Benefits of Volunteering

Sun Lakes, Cottonwood, Adoption event

Volunteers are the heart and soul of any shelter or dog rescue. Rescues are 95% volunteer-based, 501(c)(3) non-profit organizations, relying on the assistance of caring and hardworking volunteers. As a rescue grows, their reliance on volunteers increases, as the rescue cares for even more abandoned, abused, and neglected dogs finding them loving, life-long homes.

For animal shelters and rescues, the reality is that animal neglect and abuse has led to a vast surplus of abandoned and mistreated animals. With resources for community services being overstretched, it is no understatement to say that many animal shelters and rescues could not operate without the help of volunteers.

The goal of a rescue volunteer program is to help unfortunate dogs build confidence, expose them to relationships that are nurturing and compassionate, and help them discover trust in others. Committed volunteers socialize, walk, train, and showcase the adoptable dogs at meet and greet events—making a difference one set of paws at a time!

Volunteering connects you to others. A benefit of volunteering is the impact on the community, allowing you to connect to your community and make it a better place. Dedicating your time as a volunteer helps you make new friends, expand your network, and boost your social skills.

One of the best ways to make new friends and strengthen existing relationships is to commit to a shared activity together. Volunteering is a great way to meet new people, strengthen your ties to the community, and broaden your support network by exposing you to people with common interests, neighborhood resources, and fun-fulfilled activities.

Volunteering is good for your mind and body. Volunteering helps counteract the effects of stress, anger, and anxiety. The social contact aspect of helping and working with others can have a profound effect on your overall psychological well-being. Nothing relieves stress better than a meaningful connection to another person or, in this case, a dog needing your love.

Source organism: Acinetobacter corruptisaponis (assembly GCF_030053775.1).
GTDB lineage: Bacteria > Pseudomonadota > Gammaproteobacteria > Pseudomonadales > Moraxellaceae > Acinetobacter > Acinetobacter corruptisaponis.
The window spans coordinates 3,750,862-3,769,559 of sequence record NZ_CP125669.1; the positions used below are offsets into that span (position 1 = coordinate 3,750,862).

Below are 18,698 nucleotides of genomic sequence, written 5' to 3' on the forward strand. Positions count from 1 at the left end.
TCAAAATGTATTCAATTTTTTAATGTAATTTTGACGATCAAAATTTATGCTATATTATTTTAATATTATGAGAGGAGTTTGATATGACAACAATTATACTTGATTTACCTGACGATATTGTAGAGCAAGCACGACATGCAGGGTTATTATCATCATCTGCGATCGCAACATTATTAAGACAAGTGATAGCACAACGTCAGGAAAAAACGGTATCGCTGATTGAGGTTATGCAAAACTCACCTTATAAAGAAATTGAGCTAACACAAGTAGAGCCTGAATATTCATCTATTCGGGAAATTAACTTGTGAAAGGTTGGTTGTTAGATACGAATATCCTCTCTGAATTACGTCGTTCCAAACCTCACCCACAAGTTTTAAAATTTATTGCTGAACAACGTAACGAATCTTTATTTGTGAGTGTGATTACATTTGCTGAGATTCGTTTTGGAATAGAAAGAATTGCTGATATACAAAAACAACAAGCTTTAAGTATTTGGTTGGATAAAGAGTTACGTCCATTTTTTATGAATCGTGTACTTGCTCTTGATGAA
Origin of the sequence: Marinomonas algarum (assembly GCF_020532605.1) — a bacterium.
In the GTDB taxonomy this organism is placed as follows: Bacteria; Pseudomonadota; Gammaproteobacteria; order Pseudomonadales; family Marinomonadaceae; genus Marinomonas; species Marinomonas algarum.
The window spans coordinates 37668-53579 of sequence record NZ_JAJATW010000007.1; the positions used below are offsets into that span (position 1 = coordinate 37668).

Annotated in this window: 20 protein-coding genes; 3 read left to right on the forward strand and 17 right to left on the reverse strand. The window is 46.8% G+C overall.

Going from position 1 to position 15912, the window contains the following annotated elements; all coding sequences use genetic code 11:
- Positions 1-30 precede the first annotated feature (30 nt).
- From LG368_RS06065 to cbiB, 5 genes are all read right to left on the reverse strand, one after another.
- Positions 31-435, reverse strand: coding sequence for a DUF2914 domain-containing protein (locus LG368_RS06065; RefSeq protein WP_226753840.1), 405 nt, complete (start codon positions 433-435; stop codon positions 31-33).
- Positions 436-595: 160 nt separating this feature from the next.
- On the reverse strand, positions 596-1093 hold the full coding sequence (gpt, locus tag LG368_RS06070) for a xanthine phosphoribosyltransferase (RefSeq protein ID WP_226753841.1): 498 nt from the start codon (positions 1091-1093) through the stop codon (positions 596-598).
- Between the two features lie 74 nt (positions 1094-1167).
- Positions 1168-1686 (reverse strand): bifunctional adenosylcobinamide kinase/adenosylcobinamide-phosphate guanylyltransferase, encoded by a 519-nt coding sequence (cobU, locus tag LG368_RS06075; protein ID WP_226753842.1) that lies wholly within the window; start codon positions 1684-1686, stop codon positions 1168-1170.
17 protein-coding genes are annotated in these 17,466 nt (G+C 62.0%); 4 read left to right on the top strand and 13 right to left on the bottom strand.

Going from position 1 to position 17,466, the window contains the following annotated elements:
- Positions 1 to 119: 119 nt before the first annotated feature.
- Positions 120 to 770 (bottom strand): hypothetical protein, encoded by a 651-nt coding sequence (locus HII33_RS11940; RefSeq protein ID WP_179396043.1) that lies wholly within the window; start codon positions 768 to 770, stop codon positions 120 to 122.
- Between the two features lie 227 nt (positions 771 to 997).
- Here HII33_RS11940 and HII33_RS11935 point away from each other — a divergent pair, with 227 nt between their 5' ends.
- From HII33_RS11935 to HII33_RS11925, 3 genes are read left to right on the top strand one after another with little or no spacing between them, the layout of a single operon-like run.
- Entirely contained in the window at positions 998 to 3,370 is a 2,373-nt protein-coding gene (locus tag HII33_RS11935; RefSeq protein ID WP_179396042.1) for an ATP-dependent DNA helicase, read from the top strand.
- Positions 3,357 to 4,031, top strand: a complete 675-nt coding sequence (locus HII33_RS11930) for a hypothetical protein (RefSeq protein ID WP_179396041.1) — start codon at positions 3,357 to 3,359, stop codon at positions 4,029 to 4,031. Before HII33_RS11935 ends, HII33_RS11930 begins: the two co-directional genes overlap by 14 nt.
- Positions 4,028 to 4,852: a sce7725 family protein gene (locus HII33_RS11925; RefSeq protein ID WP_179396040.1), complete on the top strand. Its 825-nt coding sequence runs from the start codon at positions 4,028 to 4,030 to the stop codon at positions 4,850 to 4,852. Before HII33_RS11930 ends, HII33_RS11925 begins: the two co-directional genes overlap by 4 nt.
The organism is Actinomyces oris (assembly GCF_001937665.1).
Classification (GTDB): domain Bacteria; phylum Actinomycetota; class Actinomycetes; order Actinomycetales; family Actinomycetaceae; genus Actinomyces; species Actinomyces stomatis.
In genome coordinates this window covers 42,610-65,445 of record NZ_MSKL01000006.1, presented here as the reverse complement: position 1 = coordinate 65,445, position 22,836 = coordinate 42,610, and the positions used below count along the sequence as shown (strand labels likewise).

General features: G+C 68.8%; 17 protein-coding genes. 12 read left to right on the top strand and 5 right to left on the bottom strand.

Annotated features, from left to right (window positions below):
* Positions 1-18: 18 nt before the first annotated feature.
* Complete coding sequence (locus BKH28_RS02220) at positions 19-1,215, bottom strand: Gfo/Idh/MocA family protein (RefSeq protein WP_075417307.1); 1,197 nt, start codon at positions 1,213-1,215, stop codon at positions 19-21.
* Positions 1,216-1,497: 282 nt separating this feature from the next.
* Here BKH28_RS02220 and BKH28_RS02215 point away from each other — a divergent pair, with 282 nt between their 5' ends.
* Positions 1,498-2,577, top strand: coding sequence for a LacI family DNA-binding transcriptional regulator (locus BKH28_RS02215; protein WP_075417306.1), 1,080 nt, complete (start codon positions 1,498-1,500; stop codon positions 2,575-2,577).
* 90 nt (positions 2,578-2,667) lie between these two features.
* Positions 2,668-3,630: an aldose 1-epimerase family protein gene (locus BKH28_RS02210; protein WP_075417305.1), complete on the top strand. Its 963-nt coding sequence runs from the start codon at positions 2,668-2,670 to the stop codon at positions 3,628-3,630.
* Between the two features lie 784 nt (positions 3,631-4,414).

Volunteering makes you happy. By measuring hormones and brain activity, researchers have discovered that being helpful delivers immense pleasure. Human beings are hardwired to give to others. The more we give, the happier we feel.

Volunteering provides a sense of purpose. Adults, especially those who have retired or lost a spouse, can find new meaning and direction in their lives by helping others. Whatever your age or life situation, volunteering can help take your mind off your own worries and keep you mentally stimulated, all while helping an unfortunate dog needing a second chance.

Volunteering helps you stay physically healthy. Studies have found that those who volunteer have a lower mortality rate than those who do not. Older volunteers tend to walk more, find it easier to cope with everyday tasks, are less likely to develop high blood pressure, and have better thinking skills.

The satisfaction of knowing that you made a difference in a dog’s life—priceless! We’d love to see you at the Rover’s Rest Stop Meet & Greet on Saturday, March 11, for St. Patrick’s Day. The event will be held at the Cottonwood Dance Room A6 from 9 a.m. to noon. For questions or additional information, call 480-600-2828.